Sitting behind the wheel of RMNB, it’s been great seeing how our community has grown over the last nine years. I don’t always understand why you’re here, but you’re definitely here, and it’s a blessing. You have made this site one of my — and many of our authors’ — main passions in life. But as our community has grown over the last decade, the backend of our site has not — for reasons that include price, time, and expertise.
When we first built RMNB in 2009, we created it to be, metaphorically speaking, a medium-sized fisherman’s boat, because that’s all we thought we’d ever be. That tiny ship can float with a certain amount of traffic. Nine years later, we are one of the most read hockey websites in the world. Our boat struggled to stay above water.
During this year’s postseason, our server saw so much traffic after Game Seven of the Eastern Conference Final that we could not publish new posts for hours. Lots of people could not read the articles or participate in the conversation.
Frankly, you deserve better. And we could not live that way anymore.
Believing our traffic would grow even more during the Stanley Cup Final, we decided we had to act aggressively or else the site would fail. (I would not recommend anyone ever doing this.) We had originally planned to migrate RMNB to a new, more stable home over the summer, but we bumped up that launch to Memorial Day weekend and prayed we could pull it off.
Our initial push happened on Sunday, but we ran into a few errors that affected our articles, so we had to revert. That reversion put a lot of you in DNS Hell. (I’m so sorry, more on this in a bit.) On Tuesday, we successfully went live at 2 PM. Twenty-four hours later, everything is syncing and working as we imagined. OMG IT’S SO FAST.
So with that sob story done, let me officially welcome you to New RMNB! It looks very, very, very similar to Old RMNB, but your experience should improve in ways both subtle and dramatic.
The very short version is this: with 11,000+ posts, 30,000+ images and a bad hosting provider, extricating ourselves from the current server while maintaining an operational site was a painstaking ordeal. Our server’s age also prevented us from getting necessary updates, which became very problematic.
I’m glad you asked!
You’re in DNS Hell and likely not seeing this article, but maybe you can show this to your friend who’s struggling like…
— cara (@carabahniuk) May 30, 2018
Not to pile on. But your SSL certificate points elsewhere. Guessing registered to the old site. pic.twitter.com/b72vu16TZW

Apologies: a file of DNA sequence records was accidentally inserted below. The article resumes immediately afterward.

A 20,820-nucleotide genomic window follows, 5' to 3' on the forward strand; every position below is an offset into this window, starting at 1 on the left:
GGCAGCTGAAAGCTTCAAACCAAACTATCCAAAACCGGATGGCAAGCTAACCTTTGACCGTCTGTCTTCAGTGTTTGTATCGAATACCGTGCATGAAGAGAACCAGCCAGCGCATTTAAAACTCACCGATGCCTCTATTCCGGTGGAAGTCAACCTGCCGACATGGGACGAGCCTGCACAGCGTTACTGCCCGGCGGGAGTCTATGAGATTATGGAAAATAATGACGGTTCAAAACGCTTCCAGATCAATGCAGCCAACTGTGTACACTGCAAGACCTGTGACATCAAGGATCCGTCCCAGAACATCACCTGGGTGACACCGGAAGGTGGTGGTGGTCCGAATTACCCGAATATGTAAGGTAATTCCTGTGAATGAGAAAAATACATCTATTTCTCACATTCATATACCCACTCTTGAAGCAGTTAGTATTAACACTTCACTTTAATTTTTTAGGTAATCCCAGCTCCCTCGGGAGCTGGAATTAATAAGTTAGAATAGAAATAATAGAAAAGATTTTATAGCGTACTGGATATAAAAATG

— Matt (@_WeShouldGo) May 30, 2018
Just tried to load up an article from Twitter and I get this error message. Also loading up for chrome gives me another error message. pic.twitter.com/lQ3rK2WAkb
— Jack M. (@JMosch_18) May 30, 2018
DNS Hell, in the most simple terms, is when your computer or modems is trying to pull a cached version of our old site that does not exist anymore. The site, in turn, looks broken. Imagine DNS as like a human’s circulatory system. It takes awhile for blood to run through our entire body and so too, is the same, for website data and updates.
If you’re experiencing trouble, here is some advice.
Okay so there are a few options to potentially get out of this:
1) Try in Google Chrome in an Incognito Window
2) Clear your cache
3) Flush your DNS https://t.co/DKAkQFY43Q
4) Restart your Computer
5) Turn off your modem and after 30 seconds turn it back on again
— Ian Oland (@ianoland) May 30, 2018
If nothing else, be patient. DNS can take up to 24 to 48 hours to completely update.
In fact, I challenge you to click around and find some of the errors and show us. It may be very funny! We will address many of the smaller issues over the offseason when there is no hockey and we are not constantly writing for you.
Please leave us feedback on Twitter @russianmachine or in the comments below. And we’ll try to answer as much as we can.
Thank you for sticking by us through thick and thin. It means a lot. And sometimes you have to have some short-term pain (like during Game One of the Stanley Cup Final) to have long-term gain. We tried our best. If you ever wonder how you can help keep RMNB healthy and growing, buy a t-shirt, tell your friends about us, or support us on Patreon (even a dollar a month goes a long way). The more resources available to us in the future, the more we can make this experience better for you. Because you deserve it.
Russian Machine Never Breaks is not associated with the Washington Capitals; Monumental Sports, the NHL, or its properties. Not even a little bit.
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